Saturday, 26 November 2016

What is Bronchiectasis

From the British Lung  Foundation.UK Website
What is bronchiectasis?

This information is for people who have bronchiectasis, their families and carers. It explains the causes and symptoms of bronchiectasis, how it is diagnosed and how it is treated.
When you breathe, air is carried into your lungs through your airways. These are a series of tubes, called bronchi.
Your airways contain tiny glands that produce a small amount of mucus. Mucus helps to keep your airways moist and traps the dust and germs that you breathe in. The mucus is then moved away by tiny hairs, called cilia, which line the tubes.
If you have bronchiectasis, your airways become widened and cannot clear themselves properly. This means mucus builds up and the tubes can become infected by bacteria. If bacteria survive in the tubes, they become inflamed, which can further damage your airways. Once the damage has occurred, it is permanent.
The exact number of people who have bronchiectasis is unknown, but some studies suggest there are at least 30,000 people in the UK with the condition.

Lung-diagram-overview.jpg

Lung diagram



What causes bronchiectasis?

Bronchiectasis can occur if your airways become damaged for some reason, causing them to become wider than normal.
It is important to try to find out how your airways have been damaged.
However, in 25 to 50% of all cases the cause is not found. This is known as idiopathic bronchiectasis.
There are some known causes, including:
  • severe lung infection, especially during childhood, such as pneumonia, whooping cough or measles;
  • underlying inherited disease, such as cystic fibrosis, where the mucus in the airways is too thick, or primary ciliary dyskinesia, where the hairs lining the airways do not work properly;
  • lack of immunity to infection, for example a lack of disease-fighting cells called antibodies;
  • severe allergic response to fungus (moulds), such as aspergillus, which is often associated with asthma;
  • blockage of the airways, for example by items such as peanuts; and
  • gastric reflux, when stomach acid travelling up the food tube from the stomach is breathed in.
Bronchiectasis can also be associated with other diseases such as ulcerative colitis or rheumatoid arthritis. It is also sometimes linked with chronic obstructive pulmonary disease (COPD) but the two are separate diseases and it is important to correctly diagnose and treat both.

Symptoms of bronchiectasis

The most common symptom of bronchiectasis is coughing up phlegm, often in large amounts, every day.
People often feel very tired and find it difficult to concentrate. Some people experience shortness of breath or wheeze and may also have problems with their sinuses.
The build-up of mucus in your airways makes your lungs more vulnerable to infection, which can make these symptoms worse. Less common symptoms include coughing up blood, chest pain and joint pain.


Diagnosing bronchiectasis

You or your doctor may suspect bronchiectasis if you have a persistent productive cough where you cough up a lot of phlegm, and regular chest infections.
You will need to have a computerised tomography (CT) scan – sometimes called a CAT scan – to see if your airways are widened and diagnose bronchiectasis. A CT scan is carried out using a special X-ray machine, which produces an image of a cross-section, or slice, of your body.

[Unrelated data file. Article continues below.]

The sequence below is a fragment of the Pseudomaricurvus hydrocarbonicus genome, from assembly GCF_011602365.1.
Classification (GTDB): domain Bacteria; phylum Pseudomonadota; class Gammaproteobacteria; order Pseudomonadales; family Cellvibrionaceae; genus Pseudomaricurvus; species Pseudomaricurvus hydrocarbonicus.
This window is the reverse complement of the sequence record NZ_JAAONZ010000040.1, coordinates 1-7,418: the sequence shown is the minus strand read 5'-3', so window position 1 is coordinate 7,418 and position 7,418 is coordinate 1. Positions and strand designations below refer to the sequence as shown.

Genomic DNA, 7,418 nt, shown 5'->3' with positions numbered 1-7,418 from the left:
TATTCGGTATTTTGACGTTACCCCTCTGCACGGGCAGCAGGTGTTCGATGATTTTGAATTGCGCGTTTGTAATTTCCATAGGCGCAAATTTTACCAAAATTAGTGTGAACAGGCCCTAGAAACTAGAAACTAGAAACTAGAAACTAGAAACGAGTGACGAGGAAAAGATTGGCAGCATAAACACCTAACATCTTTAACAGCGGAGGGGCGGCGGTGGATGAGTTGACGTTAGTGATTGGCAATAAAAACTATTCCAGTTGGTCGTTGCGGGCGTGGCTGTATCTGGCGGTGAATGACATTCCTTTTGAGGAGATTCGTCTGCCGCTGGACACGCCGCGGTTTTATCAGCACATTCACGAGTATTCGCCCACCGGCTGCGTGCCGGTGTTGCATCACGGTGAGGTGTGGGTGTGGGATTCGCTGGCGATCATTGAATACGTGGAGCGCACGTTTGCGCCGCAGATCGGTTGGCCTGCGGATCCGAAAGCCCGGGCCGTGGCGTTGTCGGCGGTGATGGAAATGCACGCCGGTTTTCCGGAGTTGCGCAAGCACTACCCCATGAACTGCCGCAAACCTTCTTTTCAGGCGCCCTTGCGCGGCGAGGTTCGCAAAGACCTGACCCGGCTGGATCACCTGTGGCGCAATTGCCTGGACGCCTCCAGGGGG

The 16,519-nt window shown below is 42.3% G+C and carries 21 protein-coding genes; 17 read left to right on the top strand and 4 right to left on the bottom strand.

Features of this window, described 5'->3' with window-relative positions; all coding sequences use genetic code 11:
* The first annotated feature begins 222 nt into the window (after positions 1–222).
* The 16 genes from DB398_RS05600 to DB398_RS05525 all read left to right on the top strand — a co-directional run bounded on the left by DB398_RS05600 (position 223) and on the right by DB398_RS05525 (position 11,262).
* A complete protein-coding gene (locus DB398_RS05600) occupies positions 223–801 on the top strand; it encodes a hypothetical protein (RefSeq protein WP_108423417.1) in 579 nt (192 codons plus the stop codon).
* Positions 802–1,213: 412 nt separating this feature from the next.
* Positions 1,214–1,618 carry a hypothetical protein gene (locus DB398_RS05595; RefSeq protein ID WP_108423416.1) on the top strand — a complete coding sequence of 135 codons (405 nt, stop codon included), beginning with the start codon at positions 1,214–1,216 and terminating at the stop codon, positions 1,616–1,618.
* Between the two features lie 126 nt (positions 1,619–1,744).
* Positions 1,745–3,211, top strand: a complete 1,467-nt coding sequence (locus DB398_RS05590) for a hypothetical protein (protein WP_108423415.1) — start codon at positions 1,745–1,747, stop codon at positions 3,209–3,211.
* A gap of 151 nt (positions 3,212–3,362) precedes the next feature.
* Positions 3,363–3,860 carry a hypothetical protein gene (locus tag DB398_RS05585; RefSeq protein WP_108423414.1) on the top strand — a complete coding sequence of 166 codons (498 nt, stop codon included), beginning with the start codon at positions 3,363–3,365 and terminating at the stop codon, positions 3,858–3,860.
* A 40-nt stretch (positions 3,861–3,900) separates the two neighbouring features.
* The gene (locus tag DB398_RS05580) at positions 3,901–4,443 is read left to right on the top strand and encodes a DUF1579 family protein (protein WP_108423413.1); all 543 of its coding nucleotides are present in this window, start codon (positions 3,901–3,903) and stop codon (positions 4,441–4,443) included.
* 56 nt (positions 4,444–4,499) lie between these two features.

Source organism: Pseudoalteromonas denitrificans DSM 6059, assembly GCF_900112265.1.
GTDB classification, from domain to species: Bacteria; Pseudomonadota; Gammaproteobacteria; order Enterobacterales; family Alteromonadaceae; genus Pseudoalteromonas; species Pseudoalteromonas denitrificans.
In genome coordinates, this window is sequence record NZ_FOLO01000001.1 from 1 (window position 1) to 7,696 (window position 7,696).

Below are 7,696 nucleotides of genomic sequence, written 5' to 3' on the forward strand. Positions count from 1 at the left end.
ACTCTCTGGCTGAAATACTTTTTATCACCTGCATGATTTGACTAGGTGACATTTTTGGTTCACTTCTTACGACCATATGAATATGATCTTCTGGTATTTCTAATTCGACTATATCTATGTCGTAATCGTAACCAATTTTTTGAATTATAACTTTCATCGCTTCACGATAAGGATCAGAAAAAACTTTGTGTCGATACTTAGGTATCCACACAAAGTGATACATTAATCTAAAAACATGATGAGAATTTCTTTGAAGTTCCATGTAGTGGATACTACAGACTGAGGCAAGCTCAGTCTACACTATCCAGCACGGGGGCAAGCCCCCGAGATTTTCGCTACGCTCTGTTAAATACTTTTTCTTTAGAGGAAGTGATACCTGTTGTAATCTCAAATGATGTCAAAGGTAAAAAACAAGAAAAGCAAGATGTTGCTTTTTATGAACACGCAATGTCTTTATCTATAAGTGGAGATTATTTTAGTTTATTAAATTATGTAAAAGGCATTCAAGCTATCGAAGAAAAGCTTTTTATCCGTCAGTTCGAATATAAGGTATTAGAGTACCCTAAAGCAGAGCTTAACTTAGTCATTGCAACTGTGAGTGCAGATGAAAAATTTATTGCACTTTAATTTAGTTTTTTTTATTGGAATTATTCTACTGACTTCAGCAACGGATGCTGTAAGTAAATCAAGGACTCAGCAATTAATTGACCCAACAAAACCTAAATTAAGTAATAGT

Your doctor may also ask you to give a sample of your mucus to find out what bacteria are present. You might also need to have tests, such as blood tests, to look for possible causes of bronchiectasis.

Treatment for bronchiectasis

Usually, the damage to your airways that causes bronchiectasis can’t be reversed, so your treatment will help prevent further damage and infections, and reduce your symptoms.
The cause of your bronchiectasis - if it can be found out - should also be treated; for example, you might need antibody replacement if you have low antibody levels.
If you get an infection, it should be treated with antibiotics. Some people who get a lot of infections take continuous antibiotics, either in tablet form or by inhaling them through a nebuliser. It is important that you see your GP if you think you have a chest infection so it can be treated quickly.
Your doctor should refer you to a respiratory physiotherapist, who will teach you various breathing exercises and techniques to help to clear mucus from your lungs. You should then do this yourself regularly.
You might find your symptoms are reduced if you use an inhaler to open up your airways. There are different types of inhaler, including bronchodilators and steroid inhalers.
Some people use treatments to help remove mucus from their airways; these are sometimes called mucus clearance agents. They include hypertonic saline, a salt water solution that can be inhaled into the lungs through a nebuliser and keeps the airways hydrated, and carbocisteine, which makes mucus thinner and less sticky, so it is easier to cough up.
Very occasionally, in cases where bronchiectasis occurs in a single section of the lung, the damaged areas can sometimes be removed with surgery. This is only recommended in a very small number of cases when other treatments have not been successful.
Your doctor will monitor how successful your treatment is, so it can be changed quickly to meet your needs.

For other information

British Lung Foundation BLF.UK
www. Bronchiectasis Foundation.org
www.CHSS.org.uk
Chest, Heart, & Stroke Scotland 

Elderly and driving

After the news in the media during the last few days, I think it's time that elderly people had their eyes etc tested on a regular basis...